If imitation is implicated as a causal factor in a significant percentage of suicides, it will be important to consider how best to reduce its impact as part of a drive to cut the national suicide rate among people with mental illnesses (Department of Health, 2002). Suggestions for prevention of suicide ‘ epidemics’ were made by Rissmiller & Rissmiller (1990) but more research is required to identify effective strategies, and parallel efforts should be made to raise mental health professionals’ awareness of this phenomenon.

## DATA SUPPLEMENT 1

### Derivation of the excess pair statistic as an underestimate of the number of imitative suicides

We assume a suicide imitation model:

A1 imitation is the sole reason for space–time interaction in suicide rates;

A2 imitative suicides imitative suicides occur within the same space unit as the index case;

A3 imitative suicides occur with a maximum delay time,

*T*, equal to the time threshold chosen to define closeness in time;A4 the imitation process is such that each imitation causes only one close pair.

Assumption A4 that an index case gives rise to only one imitative case is an approximation. However, for the observed imitation rate of about 10%, the probability of an index case giving rise to two or more imitations decreases rapidly with the number of imitative cases.

A suicide can be classified as either imitative or spontaneous, where spontaneous suicides occur purely by chance.

By assumptions A1 to A3, pairs of cases can be close in time and space either: (1) as a result of imitation (such pairs consist of an imitative suicide and its index case) or (2) by chance.

The expected number of close pairs *P* is given by:
where *P*_{(i)} is the expected number of close pairs
in category *i* ∈ {1,2}.

The observed number of pairs that are close in space and time, *O*,
is an unbiased estimate of the theoretical quantity *P*.

The mean number of close pairs of the permutation distribution, *E*,
resulting from the Mantel procedure carried out with the whole sample size,
*n*, is an estimate of the number of close pairs expected by chance
under the independence model. Provided imitative suicides are rare, *E*
can be considered an estimate of *P*_{(2)}, that is the number
of close pairs expected by chance under the suicide imitation model. However,
in this case the estimator suffers from upwards bias since the Mantel
procedure counts all close pairs, including those from permutations that
allocate imitative cases close in space and time to their respective index
cases.

Owing to assumption A4, the number of close pairs due duetoimitationis, to
imitation is, in fact, the number of imitative suicides in the sample,
*s*. Thus *P*_{(1)} = *s* and a downwards-biased
estimate of *s* is given by the excess pairs statistic
Similarly the suicide rate *s/n* can be estimated by the relative
excess pairs statistic

## DATA SUPPLEMENT 2

### A suicide imitation model that maintains the marginal distributions

The model described below enables values of the test statistic (number of close pairs) to be simulated for a range of imitation rates to generate a distribution under the model. The suicide rate is estimated by the rate of the model that fits the observed value of the test statistic most closely (i.e. the mean simulated value under the model is nearest the observed value). There were 200 simulations for each imitation rate. The limits of a 95% CI are found by determining the smallest (largest) rate under which at least 2.5% of the simulated values were above (below) or equal to the observed value of the test statistic.

With assumptions A1 to A3 from Appendix 1, the following algorithm
generates a set of suicide locations and times for *n* cases that are
consistent with the specified model and maintain the observed marginal
distributions of suicide time and location.

Let

*S*denote the set of observed space units. This set contains a space unit as many times as the number of suicides that occurred in the space unit.Define a set of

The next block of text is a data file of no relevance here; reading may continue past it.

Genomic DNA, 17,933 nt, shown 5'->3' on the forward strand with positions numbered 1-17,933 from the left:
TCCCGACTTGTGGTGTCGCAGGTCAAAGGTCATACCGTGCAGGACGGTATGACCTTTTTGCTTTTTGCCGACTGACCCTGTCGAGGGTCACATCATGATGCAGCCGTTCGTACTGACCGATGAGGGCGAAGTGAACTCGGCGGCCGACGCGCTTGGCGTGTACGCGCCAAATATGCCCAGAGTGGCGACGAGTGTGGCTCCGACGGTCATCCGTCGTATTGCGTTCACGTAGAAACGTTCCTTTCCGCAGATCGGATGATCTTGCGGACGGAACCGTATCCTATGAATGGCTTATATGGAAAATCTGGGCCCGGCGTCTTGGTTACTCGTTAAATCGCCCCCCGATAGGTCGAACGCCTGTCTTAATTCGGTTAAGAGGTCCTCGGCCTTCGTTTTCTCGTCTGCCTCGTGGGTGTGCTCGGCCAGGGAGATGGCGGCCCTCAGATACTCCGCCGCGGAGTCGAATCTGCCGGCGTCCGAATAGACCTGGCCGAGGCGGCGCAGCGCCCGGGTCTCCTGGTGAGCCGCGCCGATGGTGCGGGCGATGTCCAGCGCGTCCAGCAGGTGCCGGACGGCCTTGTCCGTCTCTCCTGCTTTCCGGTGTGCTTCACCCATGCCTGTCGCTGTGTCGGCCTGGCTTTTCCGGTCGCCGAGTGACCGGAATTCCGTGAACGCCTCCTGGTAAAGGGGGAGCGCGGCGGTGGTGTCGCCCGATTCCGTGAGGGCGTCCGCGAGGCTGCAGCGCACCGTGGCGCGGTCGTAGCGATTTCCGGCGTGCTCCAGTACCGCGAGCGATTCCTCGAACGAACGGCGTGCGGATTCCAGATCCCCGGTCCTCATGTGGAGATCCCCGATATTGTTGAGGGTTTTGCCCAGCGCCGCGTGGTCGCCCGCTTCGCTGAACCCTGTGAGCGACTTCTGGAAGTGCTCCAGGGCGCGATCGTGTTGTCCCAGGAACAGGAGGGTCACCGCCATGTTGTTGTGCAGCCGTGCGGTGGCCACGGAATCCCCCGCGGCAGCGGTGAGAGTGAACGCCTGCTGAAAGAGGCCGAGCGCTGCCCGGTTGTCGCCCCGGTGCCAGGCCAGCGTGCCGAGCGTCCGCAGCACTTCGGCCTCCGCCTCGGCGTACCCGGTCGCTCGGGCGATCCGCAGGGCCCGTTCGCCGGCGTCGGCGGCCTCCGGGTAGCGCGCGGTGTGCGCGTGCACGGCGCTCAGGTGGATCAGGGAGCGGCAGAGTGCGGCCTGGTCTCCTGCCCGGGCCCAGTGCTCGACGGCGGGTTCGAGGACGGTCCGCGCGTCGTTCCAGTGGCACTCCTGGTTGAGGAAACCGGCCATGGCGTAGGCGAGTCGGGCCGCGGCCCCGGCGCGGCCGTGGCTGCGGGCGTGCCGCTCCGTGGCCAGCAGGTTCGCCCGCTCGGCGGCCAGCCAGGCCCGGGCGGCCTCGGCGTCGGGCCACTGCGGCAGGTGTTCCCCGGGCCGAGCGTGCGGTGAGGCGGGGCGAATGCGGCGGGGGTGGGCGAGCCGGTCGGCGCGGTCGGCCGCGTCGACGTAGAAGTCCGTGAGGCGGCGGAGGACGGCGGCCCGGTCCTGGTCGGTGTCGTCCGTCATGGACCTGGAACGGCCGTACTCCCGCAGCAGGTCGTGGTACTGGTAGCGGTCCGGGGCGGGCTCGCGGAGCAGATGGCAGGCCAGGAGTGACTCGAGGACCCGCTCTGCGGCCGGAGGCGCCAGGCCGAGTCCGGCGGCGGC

*n*suicide identities*I*that contains*pn*ones (imitative suicides) and (1 –*p*)*n*zeroes (spontaneous suicides).Order the observed suicide times and stepwise allocate a suicide space unit to each time, starting with the smallest time. Allocate a space unit as follows to the

*i*th smallest time:pick a suicide identity at random from

*I*;if the identity is a spontaneous suicide pick a space unit at random from

*S*;if the identity is an imitative suicide take the subset of units in

*S*which have previously been allocated to suicide times not more than*T*days ago provided another instance of the space unit remains unallocated in*S*; give each space unit in the subset a selection probability which is inversely proportional to the time passed since the last suicide in the same location; select a space unit for the imitative suicide according to the given probabilities;take the selected identity out of

*I*and the selected space unit out of*S*;iterate through the ordered suicide times until the sets

*I*and*S*are depleted.

The set of *n* cases was chosen as the set of observed cases within
the selected study period. A run-in period had to be specified during which
suicide times, locations and methods remained fixed to ensure that there were
index cases available for imitation at the start. The chosen run-in period was
*T* days prior to the start of the study period.

The procedure was extended to accommodate the additional assumption that an
imitative suicide employs the same method as the index case. A set *M*
of methods is defined containing each method as often as it has been observed.
A spontaneous case is allocated a method at random without replacement. If,
following the procedure above, the selected identity specifies an imitative
suicide and a spatial location has been selected, the method is chosen to be
that previously allocated to this space unit. Should the method no longer be
available in the set of methods, the choice of space unit (and associated
index case) is discarded and a new space unit chosen until a match is
found.

## Clinical Implications and Limitations

### CLINICAL IMPLICATIONS

Imitative suicide probably occurs among those with mental illness and may account for about10% of suicides.

Mental health professionals should be aware of the risk of imitative behaviour after a death by suicide.

More research is needed on ways to reduce the risk of imitative suicide.

### LIMITATIONS

Factors other than imitation cannot be ruled out as a cause of the observed clustering of suicides.

News of an index suicide may not have reached all members of the group considered at risk in the analysis.

The sample was restricted to suicides in smaller trusts that had not merged into large units.

- Received March 25, 2004.
- Revision received February 17, 2005.
- Accepted February 19, 2005.

- © 2005 Royal College of Psychiatrists